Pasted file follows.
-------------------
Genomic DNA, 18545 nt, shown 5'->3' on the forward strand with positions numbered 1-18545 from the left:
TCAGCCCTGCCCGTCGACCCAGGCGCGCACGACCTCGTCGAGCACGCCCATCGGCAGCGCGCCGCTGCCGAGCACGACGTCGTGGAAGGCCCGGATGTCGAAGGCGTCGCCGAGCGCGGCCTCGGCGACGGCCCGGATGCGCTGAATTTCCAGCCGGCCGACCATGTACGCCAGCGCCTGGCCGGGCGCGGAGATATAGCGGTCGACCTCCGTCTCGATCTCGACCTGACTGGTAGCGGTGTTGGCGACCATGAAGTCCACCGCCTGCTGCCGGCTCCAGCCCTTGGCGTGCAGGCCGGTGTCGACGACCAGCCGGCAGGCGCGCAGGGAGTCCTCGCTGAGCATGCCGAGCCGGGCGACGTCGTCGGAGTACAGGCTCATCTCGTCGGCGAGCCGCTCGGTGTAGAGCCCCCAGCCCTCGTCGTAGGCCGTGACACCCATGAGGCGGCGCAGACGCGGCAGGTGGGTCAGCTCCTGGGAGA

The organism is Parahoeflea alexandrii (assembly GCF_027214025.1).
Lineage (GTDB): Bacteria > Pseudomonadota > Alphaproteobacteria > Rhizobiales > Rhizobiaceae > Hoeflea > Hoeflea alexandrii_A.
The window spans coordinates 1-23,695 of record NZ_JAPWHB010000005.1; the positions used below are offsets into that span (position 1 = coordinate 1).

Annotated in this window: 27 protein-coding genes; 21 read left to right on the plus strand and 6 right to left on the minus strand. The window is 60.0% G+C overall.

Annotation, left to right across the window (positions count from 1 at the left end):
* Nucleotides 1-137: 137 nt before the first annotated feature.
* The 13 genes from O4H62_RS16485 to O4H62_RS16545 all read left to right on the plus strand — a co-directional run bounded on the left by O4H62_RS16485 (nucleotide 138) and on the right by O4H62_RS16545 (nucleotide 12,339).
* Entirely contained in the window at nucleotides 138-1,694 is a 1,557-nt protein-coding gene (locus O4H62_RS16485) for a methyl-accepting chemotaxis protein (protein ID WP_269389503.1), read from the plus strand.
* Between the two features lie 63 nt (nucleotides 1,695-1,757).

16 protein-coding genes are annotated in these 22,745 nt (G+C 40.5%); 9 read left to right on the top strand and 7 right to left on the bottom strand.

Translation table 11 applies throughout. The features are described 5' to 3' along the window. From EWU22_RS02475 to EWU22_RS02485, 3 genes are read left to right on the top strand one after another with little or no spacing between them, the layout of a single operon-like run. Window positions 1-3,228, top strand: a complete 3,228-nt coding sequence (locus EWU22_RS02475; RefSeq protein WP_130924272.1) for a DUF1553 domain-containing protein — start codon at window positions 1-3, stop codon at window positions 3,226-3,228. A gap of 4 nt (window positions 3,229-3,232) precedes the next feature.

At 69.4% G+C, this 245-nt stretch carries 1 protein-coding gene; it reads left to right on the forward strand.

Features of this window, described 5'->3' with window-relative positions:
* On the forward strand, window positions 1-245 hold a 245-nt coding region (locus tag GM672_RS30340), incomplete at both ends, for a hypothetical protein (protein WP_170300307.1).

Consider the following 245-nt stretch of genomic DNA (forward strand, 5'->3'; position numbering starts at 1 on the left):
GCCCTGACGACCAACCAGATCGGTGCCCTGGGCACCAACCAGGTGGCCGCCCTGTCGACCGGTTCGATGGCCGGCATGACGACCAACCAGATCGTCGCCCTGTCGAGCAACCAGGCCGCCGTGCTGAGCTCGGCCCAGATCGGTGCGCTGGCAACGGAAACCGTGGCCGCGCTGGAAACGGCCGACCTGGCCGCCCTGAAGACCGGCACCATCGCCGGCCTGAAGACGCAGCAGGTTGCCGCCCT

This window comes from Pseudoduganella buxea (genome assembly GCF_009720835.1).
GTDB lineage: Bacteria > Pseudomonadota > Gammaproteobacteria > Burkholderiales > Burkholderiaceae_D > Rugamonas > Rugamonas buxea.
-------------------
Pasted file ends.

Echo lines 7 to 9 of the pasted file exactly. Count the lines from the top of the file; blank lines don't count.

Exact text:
Annotation, left to right across the window (positions count from 1 at the left end):
* Nucleotides 1-137: 137 nt before the first annotated feature.
* The 13 genes from O4H62_RS16485 to O4H62_RS16545 all read left to right on the plus strand — a co-directional run bounded on the left by O4H62_RS16485 (nucleotide 138) and on the right by O4H62_RS16545 (nucleotide 12,339).